Beatboxing and humanity's relationship with technology

There’s something intensely cool about beatboxing. It’s not the music – though the music is pretty cool, too – but rather what it shows about mankind and our relationship with technology.

Look at this father-daughter pair:

Neolithic hunters could have done that. Ancient Greeks could have been beatboxing in the Parthenon. Joan of Arc could have been laying down sick beats while leading the French to victory. George Washington could have used it to entertain his troops at Valley Forge.

But of course they didn’t, because despite have the same equipment that beatboxers do today (that is, the same mouths) they didn’t have electronic music to provide a model for what could be. We discover more about the universe, which lets us build new things, which unlocks our imagination about what is possible, which pushes us to discover more about the universe…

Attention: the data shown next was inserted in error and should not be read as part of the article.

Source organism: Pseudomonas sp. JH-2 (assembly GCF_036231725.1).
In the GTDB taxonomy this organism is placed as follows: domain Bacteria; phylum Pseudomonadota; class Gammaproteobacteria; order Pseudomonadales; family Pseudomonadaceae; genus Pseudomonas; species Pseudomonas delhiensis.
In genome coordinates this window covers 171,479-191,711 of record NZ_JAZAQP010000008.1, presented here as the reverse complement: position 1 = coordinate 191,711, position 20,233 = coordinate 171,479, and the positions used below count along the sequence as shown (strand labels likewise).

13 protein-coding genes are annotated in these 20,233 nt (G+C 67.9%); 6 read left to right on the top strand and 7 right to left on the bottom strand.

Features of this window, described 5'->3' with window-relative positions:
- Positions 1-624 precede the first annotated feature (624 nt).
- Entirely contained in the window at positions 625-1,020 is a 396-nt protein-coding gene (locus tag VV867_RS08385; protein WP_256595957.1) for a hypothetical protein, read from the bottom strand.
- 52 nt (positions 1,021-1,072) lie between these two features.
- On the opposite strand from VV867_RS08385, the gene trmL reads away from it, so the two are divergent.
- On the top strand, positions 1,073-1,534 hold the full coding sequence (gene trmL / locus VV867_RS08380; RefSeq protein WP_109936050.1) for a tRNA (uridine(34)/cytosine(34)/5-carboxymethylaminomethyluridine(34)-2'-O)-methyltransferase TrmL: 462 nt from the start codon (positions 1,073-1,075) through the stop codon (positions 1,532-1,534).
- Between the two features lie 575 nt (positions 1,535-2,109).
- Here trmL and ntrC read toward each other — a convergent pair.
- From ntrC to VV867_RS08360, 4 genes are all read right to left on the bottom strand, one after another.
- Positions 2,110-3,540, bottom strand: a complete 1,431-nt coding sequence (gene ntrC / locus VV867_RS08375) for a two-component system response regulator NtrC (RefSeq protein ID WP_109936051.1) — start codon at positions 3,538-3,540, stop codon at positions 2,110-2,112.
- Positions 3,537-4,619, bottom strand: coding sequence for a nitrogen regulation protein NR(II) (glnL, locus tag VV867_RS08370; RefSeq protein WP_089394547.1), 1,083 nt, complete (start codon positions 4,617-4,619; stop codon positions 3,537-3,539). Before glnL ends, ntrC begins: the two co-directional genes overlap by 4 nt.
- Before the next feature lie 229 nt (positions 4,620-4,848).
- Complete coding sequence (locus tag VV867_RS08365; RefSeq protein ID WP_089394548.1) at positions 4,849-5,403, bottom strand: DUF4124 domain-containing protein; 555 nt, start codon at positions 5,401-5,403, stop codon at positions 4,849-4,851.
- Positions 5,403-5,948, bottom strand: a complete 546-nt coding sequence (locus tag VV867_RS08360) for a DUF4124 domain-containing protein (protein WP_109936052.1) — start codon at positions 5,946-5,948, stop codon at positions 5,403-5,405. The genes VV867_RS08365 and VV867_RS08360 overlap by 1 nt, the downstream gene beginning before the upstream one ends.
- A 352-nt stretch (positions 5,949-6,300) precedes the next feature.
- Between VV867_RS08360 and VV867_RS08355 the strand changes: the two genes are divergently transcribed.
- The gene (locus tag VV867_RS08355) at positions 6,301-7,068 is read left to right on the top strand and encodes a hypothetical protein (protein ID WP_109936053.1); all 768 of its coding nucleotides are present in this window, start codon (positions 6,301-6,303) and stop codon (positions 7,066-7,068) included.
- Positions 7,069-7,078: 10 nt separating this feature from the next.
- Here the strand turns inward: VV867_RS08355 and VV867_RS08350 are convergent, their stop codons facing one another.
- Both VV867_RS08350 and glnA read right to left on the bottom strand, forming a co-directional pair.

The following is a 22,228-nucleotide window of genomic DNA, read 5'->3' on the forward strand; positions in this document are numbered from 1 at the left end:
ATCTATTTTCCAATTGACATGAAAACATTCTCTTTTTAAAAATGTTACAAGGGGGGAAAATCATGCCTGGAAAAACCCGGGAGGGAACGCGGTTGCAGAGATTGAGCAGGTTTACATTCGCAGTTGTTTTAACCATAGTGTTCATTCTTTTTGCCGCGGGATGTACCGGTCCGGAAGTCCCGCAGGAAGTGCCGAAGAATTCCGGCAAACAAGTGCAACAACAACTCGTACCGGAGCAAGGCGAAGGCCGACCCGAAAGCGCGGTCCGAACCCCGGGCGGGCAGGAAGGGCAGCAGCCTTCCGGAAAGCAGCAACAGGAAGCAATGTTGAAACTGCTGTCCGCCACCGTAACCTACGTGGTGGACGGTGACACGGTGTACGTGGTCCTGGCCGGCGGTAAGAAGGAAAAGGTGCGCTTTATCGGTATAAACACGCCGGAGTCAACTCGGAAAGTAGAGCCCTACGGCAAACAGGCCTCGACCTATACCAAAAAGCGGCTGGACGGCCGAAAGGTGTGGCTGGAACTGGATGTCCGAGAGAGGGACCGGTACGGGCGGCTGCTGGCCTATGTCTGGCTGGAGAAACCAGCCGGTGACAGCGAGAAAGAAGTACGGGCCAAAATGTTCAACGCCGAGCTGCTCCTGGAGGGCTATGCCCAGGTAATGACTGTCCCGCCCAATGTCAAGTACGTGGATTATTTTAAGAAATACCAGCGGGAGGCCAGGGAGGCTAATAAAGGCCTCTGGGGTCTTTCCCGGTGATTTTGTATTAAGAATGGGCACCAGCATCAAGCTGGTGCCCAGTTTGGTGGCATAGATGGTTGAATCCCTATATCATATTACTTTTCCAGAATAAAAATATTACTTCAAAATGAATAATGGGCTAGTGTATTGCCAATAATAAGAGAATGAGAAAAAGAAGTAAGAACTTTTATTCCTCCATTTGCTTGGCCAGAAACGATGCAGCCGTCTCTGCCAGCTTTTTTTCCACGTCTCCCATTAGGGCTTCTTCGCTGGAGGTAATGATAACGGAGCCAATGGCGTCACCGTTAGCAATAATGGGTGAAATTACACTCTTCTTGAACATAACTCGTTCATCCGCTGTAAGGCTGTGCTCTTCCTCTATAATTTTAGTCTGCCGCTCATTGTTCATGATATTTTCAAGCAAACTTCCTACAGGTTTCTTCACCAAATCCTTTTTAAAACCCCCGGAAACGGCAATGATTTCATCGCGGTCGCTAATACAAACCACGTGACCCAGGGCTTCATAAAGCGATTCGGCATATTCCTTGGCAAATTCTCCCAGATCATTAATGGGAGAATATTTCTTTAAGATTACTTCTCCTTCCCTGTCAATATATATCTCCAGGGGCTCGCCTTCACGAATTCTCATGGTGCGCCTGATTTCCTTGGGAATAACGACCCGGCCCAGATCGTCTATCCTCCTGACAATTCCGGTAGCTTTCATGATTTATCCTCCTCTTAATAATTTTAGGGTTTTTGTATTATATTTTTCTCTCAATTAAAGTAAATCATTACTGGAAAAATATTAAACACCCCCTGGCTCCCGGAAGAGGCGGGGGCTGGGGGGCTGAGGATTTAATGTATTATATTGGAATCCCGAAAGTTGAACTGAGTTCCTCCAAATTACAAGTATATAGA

Learning to make things

I finished Shop Class as Soulcraft: An Inquiry into the Value of Work by Matthew B. Crawford a few days ago and haven’t stopped thinking about it. This book came at exactly the right time for me, and raises questions that I’ve had stirring around in my head for a while now.

I am a software engineer, and thus almost by definition work with abstractions. I feel pride in my work, but it’s not the pride of someone who has worked with their hands. I’ve glimpsed that pride, mostly working with my dad on cars where the sputtering of an engine that was once quiet and still has brought me more joy than almost any work I’ve done in exchange for money.